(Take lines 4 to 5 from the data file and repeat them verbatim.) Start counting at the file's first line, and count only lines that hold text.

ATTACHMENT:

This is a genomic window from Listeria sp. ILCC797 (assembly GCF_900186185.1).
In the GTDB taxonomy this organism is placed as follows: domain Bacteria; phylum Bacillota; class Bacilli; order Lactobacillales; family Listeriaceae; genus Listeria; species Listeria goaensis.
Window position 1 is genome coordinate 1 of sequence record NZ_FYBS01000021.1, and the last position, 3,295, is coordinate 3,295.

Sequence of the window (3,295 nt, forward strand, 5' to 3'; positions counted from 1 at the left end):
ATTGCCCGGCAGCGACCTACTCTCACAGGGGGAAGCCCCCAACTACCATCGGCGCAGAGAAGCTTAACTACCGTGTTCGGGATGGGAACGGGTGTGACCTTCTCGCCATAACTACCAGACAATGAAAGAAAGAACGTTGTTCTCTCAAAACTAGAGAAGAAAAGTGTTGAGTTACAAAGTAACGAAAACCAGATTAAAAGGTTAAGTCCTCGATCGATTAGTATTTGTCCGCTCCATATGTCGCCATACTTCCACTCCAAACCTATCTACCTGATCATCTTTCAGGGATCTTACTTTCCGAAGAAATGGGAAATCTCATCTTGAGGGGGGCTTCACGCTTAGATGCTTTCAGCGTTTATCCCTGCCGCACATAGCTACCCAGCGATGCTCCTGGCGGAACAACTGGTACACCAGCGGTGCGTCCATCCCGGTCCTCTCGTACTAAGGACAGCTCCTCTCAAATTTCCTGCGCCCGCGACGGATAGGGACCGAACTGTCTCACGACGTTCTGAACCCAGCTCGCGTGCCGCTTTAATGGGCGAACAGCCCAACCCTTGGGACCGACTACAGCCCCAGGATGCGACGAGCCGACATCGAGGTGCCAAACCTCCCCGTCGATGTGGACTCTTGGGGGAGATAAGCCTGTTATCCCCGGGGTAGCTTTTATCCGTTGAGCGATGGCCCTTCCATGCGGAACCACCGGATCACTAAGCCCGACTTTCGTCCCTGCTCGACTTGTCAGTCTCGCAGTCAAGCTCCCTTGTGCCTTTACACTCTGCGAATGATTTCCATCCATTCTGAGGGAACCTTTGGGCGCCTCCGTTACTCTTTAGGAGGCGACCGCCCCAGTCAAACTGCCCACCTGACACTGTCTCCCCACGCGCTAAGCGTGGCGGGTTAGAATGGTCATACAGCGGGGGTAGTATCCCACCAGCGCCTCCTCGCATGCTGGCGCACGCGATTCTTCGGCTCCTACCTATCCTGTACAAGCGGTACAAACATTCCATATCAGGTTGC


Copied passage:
Sequence of the window (3,295 nt, forward strand, 5' to 3'; positions counted from 1 at the left end):
ATTGCCCGGCAGCGACCTACTCTCACAGGGGGAAGCCCCCAACTACCATCGGCGCAGAGAAGCTTAACTACCGTGTTCGGGATGGGAACGGGTGTGACCTTCTCGCCATAACTACCAGACAATGAAAGAAAGAACGTTGTTCTCTCAAAACTAGAGAAGAAAAGTGTTGAGTTACAAAGTAACGAAAACCAGATTAAAAGGTTAAGTCCTCGATCGATTAGTATTTGTCCGCTCCATATGTCGCCATACTTCCACTCCAAACCTATCTACCTGATCATCTTTCAGGGATCTTACTTTCCGAAGAAATGGGAAATCTCATCTTGAGGGGGGCTTCACGCTTAGATGCTTTCAGCGTTTATCCCTGCCGCACATAGCTACCCAGCGATGCTCCTGGCGGAACAACTGGTACACCAGCGGTGCGTCCATCCCGGTCCTCTCGTACTAAGGACAGCTCCTCTCAAATTTCCTGCGCCCGCGACGGATAGGGACCGAACTGTCTCACGACGTTCTGAACCCAGCTCGCGTGCCGCTTTAATGGGCGAACAGCCCAACCCTTGGGACCGACTACAGCCCCAGGATGCGACGAGCCGACATCGAGGTGCCAAACCTCCCCGTCGATGTGGACTCTTGGGGGAGATAAGCCTGTTATCCCCGGGGTAGCTTTTATCCGTTGAGCGATGGCCCTTCCATGCGGAACCACCGGATCACTAAGCCCGACTTTCGTCCCTGCTCGACTTGTCAGTCTCGCAGTCAAGCTCCCTTGTGCCTTTACACTCTGCGAATGATTTCCATCCATTCTGAGGGAACCTTTGGGCGCCTCCGTTACTCTTTAGGAGGCGACCGCCCCAGTCAAACTGCCCACCTGACACTGTCTCCCCACGCGCTAAGCGTGGCGGGTTAGAATGGTCATACAGCGGGGGTAGTATCCCACCAGCGCCTCCTCGCATGCTGGCGCACGCGATTCTTCGGCTCCTACCTATCCTGTACAAGCGGTACAAACATTCCATATCAGGTTGC